It’s not just a question of people leaving one religion for another, however. The quickest growing category in the American religious landscape is unaffiliated or “none.” While only 7% of American adults say they were raised without any particular religious affiliation, 16% of the American population is currently unaffiliated. They are now the third largest religious grouping in America after Catholics and Baptists. Many of these “nones” say they believe in God and many observe various religious practices and ceremonies. They just do so without formally joining a church, synagogue or mosque. You probably have friends or relatives who describe themselves as “spiritual but not religious” and they may fall into this category as well.
Rabbi Irwin Kula of CLAL, himself a Conservative rabbi, wrote an interesting article in the Huffington Post about the Clinton - Mezvinsky wedding and what it says about the changing American religious landscape.
“Welcome to the new world of religion in America,” writes Rabbi Kula. “Chelsea's parents were an interdenominational marriage of a social justice Methodist and a Baptist, which would have been unheard of 50 years ago. Chelsea grew up proudly within mainstream Protestantism, while Marc was raised clearly identified in a mainstream Jewish denomination. Their marriage is the next generational step in crossing borders -- from Methodist-Baptist to Christian-Jew. What is unprecedented -- wonderful for some and horrifying to others -- is that in this era no one needs to reject his or her identity to cross these century-old boundaries. Multiple identities -- in the example of the Clinton-Mezvinsky wedding, at least three different traditions being brought to bear -- is the new reality.”
Rabbi Kula continues: “ we Americans are increasingly becoming what I call "mixers, blenders, benders and switchers" (MBBS). We customize our religious identities -- less in terms of some group-belonging need, creedal purity, or theological consistency, and more in order to get a job done -- and in doing so, we find greater meaning and purpose. Identity, including our religious identity, is becoming fluid, permeable, and an ongoing construction -- a verb rather than a noun.”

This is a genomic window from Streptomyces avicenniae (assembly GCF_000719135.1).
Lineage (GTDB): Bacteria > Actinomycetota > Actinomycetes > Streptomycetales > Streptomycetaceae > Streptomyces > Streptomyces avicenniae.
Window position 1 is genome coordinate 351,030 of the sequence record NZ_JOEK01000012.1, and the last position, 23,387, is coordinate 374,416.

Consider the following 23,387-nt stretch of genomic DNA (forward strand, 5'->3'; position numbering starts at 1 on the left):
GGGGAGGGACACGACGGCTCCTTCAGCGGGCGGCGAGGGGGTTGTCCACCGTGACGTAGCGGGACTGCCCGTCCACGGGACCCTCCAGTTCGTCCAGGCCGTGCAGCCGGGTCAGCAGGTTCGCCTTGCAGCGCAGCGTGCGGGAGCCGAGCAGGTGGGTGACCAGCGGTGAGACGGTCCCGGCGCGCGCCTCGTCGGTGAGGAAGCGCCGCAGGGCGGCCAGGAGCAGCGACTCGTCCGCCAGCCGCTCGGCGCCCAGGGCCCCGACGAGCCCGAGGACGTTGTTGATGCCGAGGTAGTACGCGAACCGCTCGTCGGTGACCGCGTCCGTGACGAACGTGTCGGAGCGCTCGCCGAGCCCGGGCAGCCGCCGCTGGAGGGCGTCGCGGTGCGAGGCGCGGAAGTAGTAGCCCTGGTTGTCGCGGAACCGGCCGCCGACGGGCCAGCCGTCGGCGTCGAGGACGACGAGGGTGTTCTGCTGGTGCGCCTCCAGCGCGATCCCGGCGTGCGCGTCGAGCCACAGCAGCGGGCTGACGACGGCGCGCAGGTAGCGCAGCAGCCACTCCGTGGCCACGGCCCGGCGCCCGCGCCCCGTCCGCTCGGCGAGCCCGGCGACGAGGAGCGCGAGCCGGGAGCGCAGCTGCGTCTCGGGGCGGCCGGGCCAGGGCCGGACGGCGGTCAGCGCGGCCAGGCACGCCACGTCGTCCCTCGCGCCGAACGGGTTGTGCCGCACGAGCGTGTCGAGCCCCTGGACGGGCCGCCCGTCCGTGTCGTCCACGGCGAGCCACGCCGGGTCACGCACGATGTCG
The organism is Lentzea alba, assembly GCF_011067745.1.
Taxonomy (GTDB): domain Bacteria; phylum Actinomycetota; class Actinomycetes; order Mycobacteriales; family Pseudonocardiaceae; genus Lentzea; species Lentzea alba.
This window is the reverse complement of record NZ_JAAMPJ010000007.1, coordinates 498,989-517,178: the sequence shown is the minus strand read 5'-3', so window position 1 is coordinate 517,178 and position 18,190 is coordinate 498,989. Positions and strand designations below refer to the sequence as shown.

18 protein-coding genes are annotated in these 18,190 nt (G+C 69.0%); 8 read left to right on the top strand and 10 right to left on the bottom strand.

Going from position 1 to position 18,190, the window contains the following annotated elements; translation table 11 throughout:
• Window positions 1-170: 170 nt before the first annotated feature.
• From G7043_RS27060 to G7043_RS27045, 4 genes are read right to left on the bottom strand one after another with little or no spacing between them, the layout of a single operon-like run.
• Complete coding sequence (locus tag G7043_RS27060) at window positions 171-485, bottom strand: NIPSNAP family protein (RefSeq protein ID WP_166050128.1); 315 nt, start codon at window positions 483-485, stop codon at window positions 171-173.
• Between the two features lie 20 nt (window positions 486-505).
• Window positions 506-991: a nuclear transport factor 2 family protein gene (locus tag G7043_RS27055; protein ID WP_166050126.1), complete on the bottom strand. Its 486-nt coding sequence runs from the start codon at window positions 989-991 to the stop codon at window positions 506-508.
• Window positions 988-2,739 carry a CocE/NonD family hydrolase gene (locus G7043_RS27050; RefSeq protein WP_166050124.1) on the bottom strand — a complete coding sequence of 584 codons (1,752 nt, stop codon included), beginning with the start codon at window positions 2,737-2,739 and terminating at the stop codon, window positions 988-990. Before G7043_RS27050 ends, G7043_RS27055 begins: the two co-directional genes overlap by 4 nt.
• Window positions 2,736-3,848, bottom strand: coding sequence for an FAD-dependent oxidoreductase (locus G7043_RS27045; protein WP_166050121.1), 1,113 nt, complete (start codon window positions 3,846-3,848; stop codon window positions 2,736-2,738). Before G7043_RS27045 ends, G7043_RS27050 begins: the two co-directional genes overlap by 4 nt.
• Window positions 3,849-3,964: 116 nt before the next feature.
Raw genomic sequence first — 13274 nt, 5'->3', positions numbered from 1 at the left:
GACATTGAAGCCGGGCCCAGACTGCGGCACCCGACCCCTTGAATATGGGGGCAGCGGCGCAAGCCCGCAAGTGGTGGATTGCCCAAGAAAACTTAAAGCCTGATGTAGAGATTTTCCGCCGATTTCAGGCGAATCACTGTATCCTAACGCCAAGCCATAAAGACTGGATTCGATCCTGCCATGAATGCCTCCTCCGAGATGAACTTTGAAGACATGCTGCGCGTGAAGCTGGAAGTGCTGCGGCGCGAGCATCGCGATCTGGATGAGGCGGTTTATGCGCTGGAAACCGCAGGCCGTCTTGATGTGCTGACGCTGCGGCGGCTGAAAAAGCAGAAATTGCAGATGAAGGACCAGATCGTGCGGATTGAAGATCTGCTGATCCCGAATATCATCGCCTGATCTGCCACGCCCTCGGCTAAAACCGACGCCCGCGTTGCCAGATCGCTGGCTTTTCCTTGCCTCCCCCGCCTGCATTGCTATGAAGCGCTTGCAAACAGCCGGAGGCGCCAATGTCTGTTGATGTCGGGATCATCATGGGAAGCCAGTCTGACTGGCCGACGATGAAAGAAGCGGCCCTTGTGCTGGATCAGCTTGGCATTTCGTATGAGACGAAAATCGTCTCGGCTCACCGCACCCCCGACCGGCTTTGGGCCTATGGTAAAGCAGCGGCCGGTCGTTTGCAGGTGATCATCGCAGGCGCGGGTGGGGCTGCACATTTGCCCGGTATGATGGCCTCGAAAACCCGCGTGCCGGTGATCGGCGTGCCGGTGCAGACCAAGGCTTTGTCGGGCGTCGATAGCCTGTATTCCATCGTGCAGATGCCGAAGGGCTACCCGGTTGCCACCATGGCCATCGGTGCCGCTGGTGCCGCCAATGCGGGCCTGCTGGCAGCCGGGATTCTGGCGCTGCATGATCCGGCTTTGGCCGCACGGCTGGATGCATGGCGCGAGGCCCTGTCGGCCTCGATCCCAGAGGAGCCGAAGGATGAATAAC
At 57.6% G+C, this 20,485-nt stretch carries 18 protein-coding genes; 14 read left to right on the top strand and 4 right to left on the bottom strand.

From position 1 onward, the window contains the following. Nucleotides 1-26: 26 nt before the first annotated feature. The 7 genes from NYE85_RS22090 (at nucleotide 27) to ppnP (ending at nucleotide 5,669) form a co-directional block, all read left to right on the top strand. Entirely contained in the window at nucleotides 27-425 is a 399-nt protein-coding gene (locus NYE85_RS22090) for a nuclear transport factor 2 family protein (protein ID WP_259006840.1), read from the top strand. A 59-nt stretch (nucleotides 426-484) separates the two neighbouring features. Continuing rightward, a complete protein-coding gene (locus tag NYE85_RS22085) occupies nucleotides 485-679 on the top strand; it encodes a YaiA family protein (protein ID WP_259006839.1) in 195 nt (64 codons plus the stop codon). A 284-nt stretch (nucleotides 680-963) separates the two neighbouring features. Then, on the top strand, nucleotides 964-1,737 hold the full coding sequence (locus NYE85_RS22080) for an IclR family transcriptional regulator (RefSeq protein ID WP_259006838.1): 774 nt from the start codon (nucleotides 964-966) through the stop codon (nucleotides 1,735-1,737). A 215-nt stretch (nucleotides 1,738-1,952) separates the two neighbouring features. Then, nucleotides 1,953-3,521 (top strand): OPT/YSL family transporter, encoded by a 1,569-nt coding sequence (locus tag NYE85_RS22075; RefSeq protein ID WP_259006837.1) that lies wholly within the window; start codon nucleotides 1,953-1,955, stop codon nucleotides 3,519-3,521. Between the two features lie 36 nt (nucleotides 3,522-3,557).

“Millions of us are moving from the cathedral to the bazaar. Of course, you cannot have people mixing religious ideas and practices in a divine smorgasbord of choice, creating families with diverse inheritances, and, because of new powerful technologies from search engines to connection technologies, getting their religious and spiritual resources independent of religious authorities and expect existing religious institutions to be unaffected. The existing business models and organizational structures of mainstream religion are, as in many fields of meaning-making today (journalism, film, and music), increasingly unsustainable. Fewer and fewer Americans are getting religion in the cathedrals. They are getting what they need to get their spiritual/meaning-making job done in the bazaar, which has a very different model of authority and hierarchy, has very limited barriers of entry and far more choices, and which tends to be a user-friendly and open source environment.”
Notice that while Irwin Kula is a rabbi and works for a Jewish think tank, he is talking here not about “Judaism” but about “American religion.” We are not insulated from the trends which are occurring in the rest of American society. The difficulties that synagogues are having have less to do with the nature of the American Jewish community and more to do with the nature of religious belonging in American society. As an aside, if you think it is only synagogues which are in trouble you don’t know very much about mainline Protestantism. In 1990, out of 248 million Americans, 33 million were mainline Protestants. In 2008, out of 308 million Americans, 29 million were mainline Protestants -- an absolute loss of 4 million members even as the US population increased by almost 25 percent, and a decline in the percentage of the population from 13% to 9.5 percent. There are currently no Protestants on the US Supreme Court and no White Protestants on either presidential ticket.
The reality of “mixers, blenders, benders and switchers” has been with us for some time but we have yet to figure out a way to adjust to this new reality. Rabbi Kula writes “This is unnerving stuff, and predictably, we have some religious communities becoming more conformist, exclusive, and intolerant.” In other worlds, when the outside world threatens, one natural response is to circle the wagons. The other natural response, writes Rabbi Kula, is to become “more diverse, inclusive, and syncretistic.”